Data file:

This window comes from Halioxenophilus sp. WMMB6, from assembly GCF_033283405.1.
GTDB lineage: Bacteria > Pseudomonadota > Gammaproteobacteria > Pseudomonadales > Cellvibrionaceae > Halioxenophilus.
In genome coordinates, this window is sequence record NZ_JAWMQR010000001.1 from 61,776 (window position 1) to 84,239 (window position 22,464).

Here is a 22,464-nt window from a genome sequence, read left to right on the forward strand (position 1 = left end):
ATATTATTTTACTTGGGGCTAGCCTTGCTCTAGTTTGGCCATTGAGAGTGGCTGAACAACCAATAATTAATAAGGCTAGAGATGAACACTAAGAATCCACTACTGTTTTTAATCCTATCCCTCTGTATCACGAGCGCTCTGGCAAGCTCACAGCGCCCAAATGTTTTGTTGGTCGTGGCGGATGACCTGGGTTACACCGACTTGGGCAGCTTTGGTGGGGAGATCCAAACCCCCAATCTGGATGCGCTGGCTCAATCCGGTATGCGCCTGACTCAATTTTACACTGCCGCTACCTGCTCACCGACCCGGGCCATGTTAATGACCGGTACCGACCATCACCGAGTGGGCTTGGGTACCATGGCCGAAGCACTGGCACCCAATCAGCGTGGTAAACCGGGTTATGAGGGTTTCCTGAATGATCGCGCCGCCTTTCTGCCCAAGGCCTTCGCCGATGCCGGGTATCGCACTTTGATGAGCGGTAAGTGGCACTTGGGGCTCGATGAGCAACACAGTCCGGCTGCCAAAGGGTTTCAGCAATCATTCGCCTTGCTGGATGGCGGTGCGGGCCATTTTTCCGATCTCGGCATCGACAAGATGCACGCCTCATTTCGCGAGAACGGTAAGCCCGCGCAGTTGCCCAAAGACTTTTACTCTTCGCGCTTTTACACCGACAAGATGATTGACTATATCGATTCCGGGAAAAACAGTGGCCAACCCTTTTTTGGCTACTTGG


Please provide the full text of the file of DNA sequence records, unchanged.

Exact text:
This window comes from Halioxenophilus sp. WMMB6, from assembly GCF_033283405.1.
GTDB lineage: Bacteria > Pseudomonadota > Gammaproteobacteria > Pseudomonadales > Cellvibrionaceae > Halioxenophilus.
In genome coordinates, this window is sequence record NZ_JAWMQR010000001.1 from 61,776 (window position 1) to 84,239 (window position 22,464).

Here is a 22,464-nt window from a genome sequence, read left to right on the forward strand (position 1 = left end):
ATATTATTTTACTTGGGGCTAGCCTTGCTCTAGTTTGGCCATTGAGAGTGGCTGAACAACCAATAATTAATAAGGCTAGAGATGAACACTAAGAATCCACTACTGTTTTTAATCCTATCCCTCTGTATCACGAGCGCTCTGGCAAGCTCACAGCGCCCAAATGTTTTGTTGGTCGTGGCGGATGACCTGGGTTACACCGACTTGGGCAGCTTTGGTGGGGAGATCCAAACCCCCAATCTGGATGCGCTGGCTCAATCCGGTATGCGCCTGACTCAATTTTACACTGCCGCTACCTGCTCACCGACCCGGGCCATGTTAATGACCGGTACCGACCATCACCGAGTGGGCTTGGGTACCATGGCCGAAGCACTGGCACCCAATCAGCGTGGTAAACCGGGTTATGAGGGTTTCCTGAATGATCGCGCCGCCTTTCTGCCCAAGGCCTTCGCCGATGCCGGGTATCGCACTTTGATGAGCGGTAAGTGGCACTTGGGGCTCGATGAGCAACACAGTCCGGCTGCCAAAGGGTTTCAGCAATCATTCGCCTTGCTGGATGGCGGTGCGGGCCATTTTTCCGATCTCGGCATCGACAAGATGCACGCCTCATTTCGCGAGAACGGTAAGCCCGCGCAGTTGCCCAAAGACTTTTACTCTTCGCGCTTTTACACCGACAAGATGATTGACTATATCGATTCCGGGAAAAACAGTGGCCAACCCTTTTTTGGCTACTTGG